And that change, according to Ackerman, did not require an actual Constitutional amendment, nor did it require de-ratifying, replacing, or abolishing the Constitution. Our Constitutional order — our Constitutional regime — changed as the habits, opinions, and ideas of the American people changed. 

Is Ackerman right? After FDR’s New Deal, and the creation of a federal leviathan of government bureaucracies, agencies, and programs, is the American regime different than it was before the New Deal? Is it the same regime, with some changes? Or is it a different regime altogether? Can a regime that knows no principled limits on government power be the same regime as one that adopted strict constitutional limits on government power?


In a speech delivered in Chicago, a few days after Independence Day, 1858, Abraham Lincoln commented on how fast and large the United States had grown, and how much America had changed:

We are now a mighty nation, we are about thirty millions of people, and we own and inhabit about one-fifteenth part of the dry land of the whole earth. We run our memory back over the pages of history for about eighty-two years and we discover that we were then a very small people in point of numbers, vastly inferior to what we are now, with a vastly less extent of country, with vastly less of everything we deem desirable among men. 

Lincoln then connects the annual celebrations that happen on or around each 4th of July to the founding generation of Americans:

We look upon the change as exceedingly advantageous to us and to our posterity, and we fix upon something that happened away back, as in some way or other being connected with this rise of prosperity: We find a race of men living in that day whom we claim as our fathers and grandfathers. They were iron men. They fought for the principle that they were contending for, and we understood that by what they then did it has followed that the degree of prosperity that we now enjoy has come to us. We hold this annual celebration to remind ourselves of all the good done in this process of time of how it was done and who did it, and how we are historically connected with it; and we go from these meetings in better humor with ourselves—we feel more attached the one to the other, and more firmly bound to the country we inhabit. In every way we are better men in the age, and race, and country in which we live for these celebrations.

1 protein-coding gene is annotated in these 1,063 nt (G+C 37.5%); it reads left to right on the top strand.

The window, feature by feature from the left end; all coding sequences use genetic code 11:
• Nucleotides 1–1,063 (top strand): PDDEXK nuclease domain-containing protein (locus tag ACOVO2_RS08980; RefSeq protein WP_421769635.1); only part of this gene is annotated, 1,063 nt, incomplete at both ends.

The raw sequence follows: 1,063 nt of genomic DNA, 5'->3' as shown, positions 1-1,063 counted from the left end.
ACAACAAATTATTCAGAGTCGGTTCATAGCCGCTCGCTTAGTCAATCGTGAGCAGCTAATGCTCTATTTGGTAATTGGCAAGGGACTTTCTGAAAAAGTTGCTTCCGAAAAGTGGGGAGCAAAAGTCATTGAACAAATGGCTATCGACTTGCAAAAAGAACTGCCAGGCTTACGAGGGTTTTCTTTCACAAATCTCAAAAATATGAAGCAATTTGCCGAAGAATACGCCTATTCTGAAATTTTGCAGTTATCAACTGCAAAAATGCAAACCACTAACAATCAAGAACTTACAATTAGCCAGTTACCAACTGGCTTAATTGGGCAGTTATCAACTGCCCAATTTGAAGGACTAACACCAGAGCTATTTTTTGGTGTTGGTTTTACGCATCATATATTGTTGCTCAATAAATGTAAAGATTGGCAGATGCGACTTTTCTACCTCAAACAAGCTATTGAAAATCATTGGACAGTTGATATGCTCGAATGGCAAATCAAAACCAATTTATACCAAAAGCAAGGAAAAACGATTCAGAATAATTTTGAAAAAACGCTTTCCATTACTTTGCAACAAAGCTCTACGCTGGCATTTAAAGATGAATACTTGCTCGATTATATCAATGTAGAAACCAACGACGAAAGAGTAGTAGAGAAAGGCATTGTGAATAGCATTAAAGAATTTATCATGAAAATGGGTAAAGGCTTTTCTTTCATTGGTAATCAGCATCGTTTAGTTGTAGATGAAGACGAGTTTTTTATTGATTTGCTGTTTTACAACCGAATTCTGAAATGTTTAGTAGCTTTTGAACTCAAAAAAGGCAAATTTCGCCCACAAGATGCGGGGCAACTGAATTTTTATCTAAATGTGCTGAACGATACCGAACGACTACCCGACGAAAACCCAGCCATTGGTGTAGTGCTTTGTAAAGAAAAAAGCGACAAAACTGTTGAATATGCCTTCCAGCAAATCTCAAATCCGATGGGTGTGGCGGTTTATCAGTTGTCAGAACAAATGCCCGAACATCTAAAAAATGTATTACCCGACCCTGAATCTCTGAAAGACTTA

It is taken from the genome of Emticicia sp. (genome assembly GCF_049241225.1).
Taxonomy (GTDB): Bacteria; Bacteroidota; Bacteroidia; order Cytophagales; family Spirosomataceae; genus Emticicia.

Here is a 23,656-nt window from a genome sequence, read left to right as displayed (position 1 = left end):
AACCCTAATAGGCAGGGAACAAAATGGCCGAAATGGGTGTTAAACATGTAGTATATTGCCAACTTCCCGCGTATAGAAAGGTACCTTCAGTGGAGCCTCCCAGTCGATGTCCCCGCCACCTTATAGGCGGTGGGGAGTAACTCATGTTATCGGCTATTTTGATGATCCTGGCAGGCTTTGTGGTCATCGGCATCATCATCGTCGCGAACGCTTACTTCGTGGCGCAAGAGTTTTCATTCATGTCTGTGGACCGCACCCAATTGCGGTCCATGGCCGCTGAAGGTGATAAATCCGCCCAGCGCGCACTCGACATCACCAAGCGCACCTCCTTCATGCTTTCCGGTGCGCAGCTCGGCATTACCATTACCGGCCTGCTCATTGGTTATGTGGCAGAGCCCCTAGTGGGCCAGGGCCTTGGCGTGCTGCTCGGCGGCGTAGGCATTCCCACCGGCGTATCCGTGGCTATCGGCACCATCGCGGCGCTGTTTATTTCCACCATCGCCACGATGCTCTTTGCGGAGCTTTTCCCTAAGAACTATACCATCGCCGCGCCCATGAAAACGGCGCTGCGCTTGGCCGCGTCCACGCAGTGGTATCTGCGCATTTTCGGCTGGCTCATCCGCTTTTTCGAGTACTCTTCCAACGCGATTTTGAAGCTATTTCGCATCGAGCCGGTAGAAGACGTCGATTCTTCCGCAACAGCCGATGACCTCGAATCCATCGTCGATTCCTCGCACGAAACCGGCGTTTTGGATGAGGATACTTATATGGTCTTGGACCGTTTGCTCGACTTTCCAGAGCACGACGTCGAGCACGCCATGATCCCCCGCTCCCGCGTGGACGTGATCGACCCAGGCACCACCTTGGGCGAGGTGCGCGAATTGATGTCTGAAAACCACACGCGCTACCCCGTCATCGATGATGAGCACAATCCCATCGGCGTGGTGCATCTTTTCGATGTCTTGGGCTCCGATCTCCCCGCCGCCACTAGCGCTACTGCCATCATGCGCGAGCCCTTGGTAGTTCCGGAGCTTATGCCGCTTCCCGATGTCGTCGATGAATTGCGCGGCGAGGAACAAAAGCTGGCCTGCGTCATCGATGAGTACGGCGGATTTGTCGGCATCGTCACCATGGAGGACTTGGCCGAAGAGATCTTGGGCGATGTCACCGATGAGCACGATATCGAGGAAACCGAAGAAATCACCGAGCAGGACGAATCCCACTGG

Lincoln almost sounds as if the most important bond Americans share with each other is biological, that they share some common bloodline or ancestry. That is when he turns to something far more important than common ancestry:

But after we have done all this we have not yet reached the whole. There is something else connected with it. We have besides these men—[who are] descended by blood from our ancestors—among us perhaps half our people who are not descendants at all of these men. They are men who have come from Europe—German, Irish, French and Scandinavian—men who have come from Europe themselves, or whose ancestors have come hither and settled here, finding themselves our equals in all things. If they look back through this history to trace their connection with those days by blood, they find they have none, they cannot carry themselves back into that glorious epoch and make themselves feel that they are part of us.

But when they look through that old Declaration of Independence they find that those old men say that “We hold these truths to be self-evident, that all men are created equal,” and then they feel that that moral sentiment taught in that day evidences their relation to those men, that it is the father of all moral principle in them, and that they have a right to claim it as though they were blood of the blood, and flesh of the flesh of the men who wrote that Declaration, and so they are. That is the electric cord in that Declaration that links the hearts of patriotic and liberty-loving men together, that will link those patriotic hearts as long as the love of freedom exists in the minds of men throughout the world.

Lincoln was right. The American regime is not a people connected by race or blood or common ancestry. It is — or it was — a people who share in common the America Idea, the idea that every human being is endowed by the Creator with equal, natural, individual rights, and that the legitimate, limited purpose of government is to protect those rights, which is why the legitimate powers of government should be limited by wisely-designed constitution. 

The American regime is a group of self-governing citizens who embrace “the electric cord in that Declaration that links the hearts of patriotic and liberty-loving men together.” When citizens reject that electric cord, mock it, or blame it as the source of all injustices and evils, can those citizens be Americans? Can the regime they form be the regime of the Revolutionaries of ’76 and the American Founders? Can we lose America by letting it become something incompatible with what America was supposed to be?